Mulan: Rise of a Warrior: One of the great things about Disney remaking fairy tales, famous historical novels, and other public-domain stories is that...well, they're in the public domain. There's always somebody out there who has made one, and in 2009, there was a live-action Mulan. While it's a lot darker than the Disney version that we all grew up with, it might not be entirely dissimilar to the one that's headed for theaters once the pandemic has ended.
Return to Oz: A Disney movie with a female protagonist and a darker, sometimes even disturbing, take on a familiar and beloved family movie? Check, check, check! And you can see this one for free on Disney+.
Willow: Also available on Disney+, here's another sword-and-sorcery movie that's good for (most) ages and features a parade of familiar faces.
The New Mutants
Firestarter: How does a young girl deal with getting powers that make her not just powerful but also "different?" Well...sometimes not so well. Especially when it's a story by Stephen King.
Carrie: See "Firestarter."
Chronicle: This 2012 movie gave superheroes a real-world and kind of trippy face. It was the thing that led Fox to get confidence in Josh Trank to do Fantastic Four, and is likely at least partially responsible for all that more adventurous superhero fare that has gotten greenlit post-Avengers.
No Time To Die
Well, first off -- there's a bunch of James Bond movies to watch, and most of them are pretty good, so this one shouln't be too much of a hardship. But we understand, people want new. So let's recommend some similar stuff.
Kingsman: The Secret Service: If you're already a James Bond fan, there's a decent chance you've already watched this foul-mouthed action movie that adapts the comics by Dave Gibbons and Mark Millar. But in case you haven't...do it. The movie's better than it has any business being.
The Bourne Identity: The whole Jason Bourne franchise is the kind of modern, gritty take on the super-spy genre that likely has helped influence the most recent batch of Bonds.
Tinker, Tailor, Soldier, Spy: Along with movies like The Constant Gardener and Argo, this is a more "serious" take on the spy thriller that digs into the politics and character more than just the action -- but doesn't skimp on the action where it counts.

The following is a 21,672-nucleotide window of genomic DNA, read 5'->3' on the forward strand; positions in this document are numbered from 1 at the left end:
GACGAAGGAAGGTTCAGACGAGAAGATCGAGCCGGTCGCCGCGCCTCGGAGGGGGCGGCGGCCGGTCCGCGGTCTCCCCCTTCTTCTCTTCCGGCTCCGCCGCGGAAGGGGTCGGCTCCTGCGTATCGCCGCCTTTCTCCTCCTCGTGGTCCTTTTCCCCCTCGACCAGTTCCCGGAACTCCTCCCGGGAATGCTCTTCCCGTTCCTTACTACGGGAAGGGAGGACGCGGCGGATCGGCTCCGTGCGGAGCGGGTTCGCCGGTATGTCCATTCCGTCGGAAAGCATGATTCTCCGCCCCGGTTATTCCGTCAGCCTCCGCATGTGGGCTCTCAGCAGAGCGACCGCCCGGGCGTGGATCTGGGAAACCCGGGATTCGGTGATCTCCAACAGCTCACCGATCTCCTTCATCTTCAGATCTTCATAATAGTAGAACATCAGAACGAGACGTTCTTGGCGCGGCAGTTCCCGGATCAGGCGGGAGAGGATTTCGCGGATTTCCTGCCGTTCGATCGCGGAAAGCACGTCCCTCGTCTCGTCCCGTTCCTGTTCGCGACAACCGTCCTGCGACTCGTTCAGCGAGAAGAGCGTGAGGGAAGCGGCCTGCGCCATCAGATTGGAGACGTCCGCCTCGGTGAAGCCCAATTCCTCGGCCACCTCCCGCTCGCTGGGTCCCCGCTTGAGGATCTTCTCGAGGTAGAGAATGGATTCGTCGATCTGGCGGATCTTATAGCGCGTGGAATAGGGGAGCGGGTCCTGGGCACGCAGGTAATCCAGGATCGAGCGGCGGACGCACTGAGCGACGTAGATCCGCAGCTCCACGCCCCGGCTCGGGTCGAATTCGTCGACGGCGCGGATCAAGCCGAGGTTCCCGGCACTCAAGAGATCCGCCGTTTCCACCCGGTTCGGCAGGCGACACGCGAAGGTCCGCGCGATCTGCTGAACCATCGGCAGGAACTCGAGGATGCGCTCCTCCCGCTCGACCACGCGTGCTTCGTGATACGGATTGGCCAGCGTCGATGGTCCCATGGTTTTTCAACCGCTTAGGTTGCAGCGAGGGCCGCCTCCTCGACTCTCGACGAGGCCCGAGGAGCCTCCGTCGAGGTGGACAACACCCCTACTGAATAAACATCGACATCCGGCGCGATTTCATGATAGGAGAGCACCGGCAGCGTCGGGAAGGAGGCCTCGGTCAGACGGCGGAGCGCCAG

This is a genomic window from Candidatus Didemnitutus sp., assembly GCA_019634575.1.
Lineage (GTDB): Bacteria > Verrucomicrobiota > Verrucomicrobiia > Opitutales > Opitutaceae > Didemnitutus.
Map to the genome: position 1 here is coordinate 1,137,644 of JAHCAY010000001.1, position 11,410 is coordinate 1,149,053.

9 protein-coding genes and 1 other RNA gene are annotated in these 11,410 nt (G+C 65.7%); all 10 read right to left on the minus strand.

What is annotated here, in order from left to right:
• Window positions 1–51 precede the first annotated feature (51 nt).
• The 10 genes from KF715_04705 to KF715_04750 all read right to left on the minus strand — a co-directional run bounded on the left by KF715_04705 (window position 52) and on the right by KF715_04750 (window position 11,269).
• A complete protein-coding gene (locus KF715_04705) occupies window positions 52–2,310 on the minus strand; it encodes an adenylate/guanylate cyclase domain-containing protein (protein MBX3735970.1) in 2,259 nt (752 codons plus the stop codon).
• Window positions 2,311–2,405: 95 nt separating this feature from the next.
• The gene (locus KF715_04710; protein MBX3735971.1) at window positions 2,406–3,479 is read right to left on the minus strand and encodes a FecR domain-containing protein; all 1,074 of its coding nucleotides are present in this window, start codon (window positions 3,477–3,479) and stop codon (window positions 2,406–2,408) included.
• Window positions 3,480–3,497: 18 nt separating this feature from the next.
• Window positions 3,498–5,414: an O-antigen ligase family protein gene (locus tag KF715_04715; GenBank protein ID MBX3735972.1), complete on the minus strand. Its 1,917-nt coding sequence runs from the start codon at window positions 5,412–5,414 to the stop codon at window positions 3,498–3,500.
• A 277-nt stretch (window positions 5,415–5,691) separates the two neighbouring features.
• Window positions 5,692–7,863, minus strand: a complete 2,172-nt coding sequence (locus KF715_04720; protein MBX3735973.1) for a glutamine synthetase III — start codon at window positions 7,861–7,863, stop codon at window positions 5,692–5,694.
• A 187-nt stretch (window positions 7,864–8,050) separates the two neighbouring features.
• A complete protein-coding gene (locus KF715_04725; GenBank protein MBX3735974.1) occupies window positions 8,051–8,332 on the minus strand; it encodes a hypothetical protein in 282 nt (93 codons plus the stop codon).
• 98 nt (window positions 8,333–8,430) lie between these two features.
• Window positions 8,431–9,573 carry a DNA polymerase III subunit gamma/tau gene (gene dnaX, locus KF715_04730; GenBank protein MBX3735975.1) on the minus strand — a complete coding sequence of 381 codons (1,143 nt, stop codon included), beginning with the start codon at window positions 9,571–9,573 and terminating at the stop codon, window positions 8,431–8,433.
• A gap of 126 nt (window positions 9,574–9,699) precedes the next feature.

Minions: The Rise of Gru
Mystery Men: You want to see a fun riff on the hero/villain archetypes popular in superheroes? This is your flick. Yeah, Gru isn't technically a supervillain, but it covers a lot of similar thematic ground.
Trolls World Tour: You just want a family animated comedy? Well, good news. It might not be available right this minute, but Universal's "theater at home" rentals will expand to include Trolls World Tour in mid-April, on the day that it was originally planned to hit theaters. Unlike other studios, Universal is doing rentals rather than purchase options on their theatrical movies, but it's still cheaper than you'd have paid to see it in theaters if you were goign to take even one kid.
A Quiet Place Part II
The Belko Experiment: Gory and working hard at being thoughtful, this Blumhouse Tilt/Orion co-production from a few years back centers on a group of workers who have been cut off from the world and are being killed one by one for reasons unknown and by strange and unpredictable means.
Session 9: In terms of "smart" horror movies, Session 9 ranks right up there with Seven and Let the Right One In.
The Others: Nicole Kidman stars in a claustrophobic horror movie with brains, heart, and a sense of dread that permeates it in a way not unlike how A Quiet Place functions.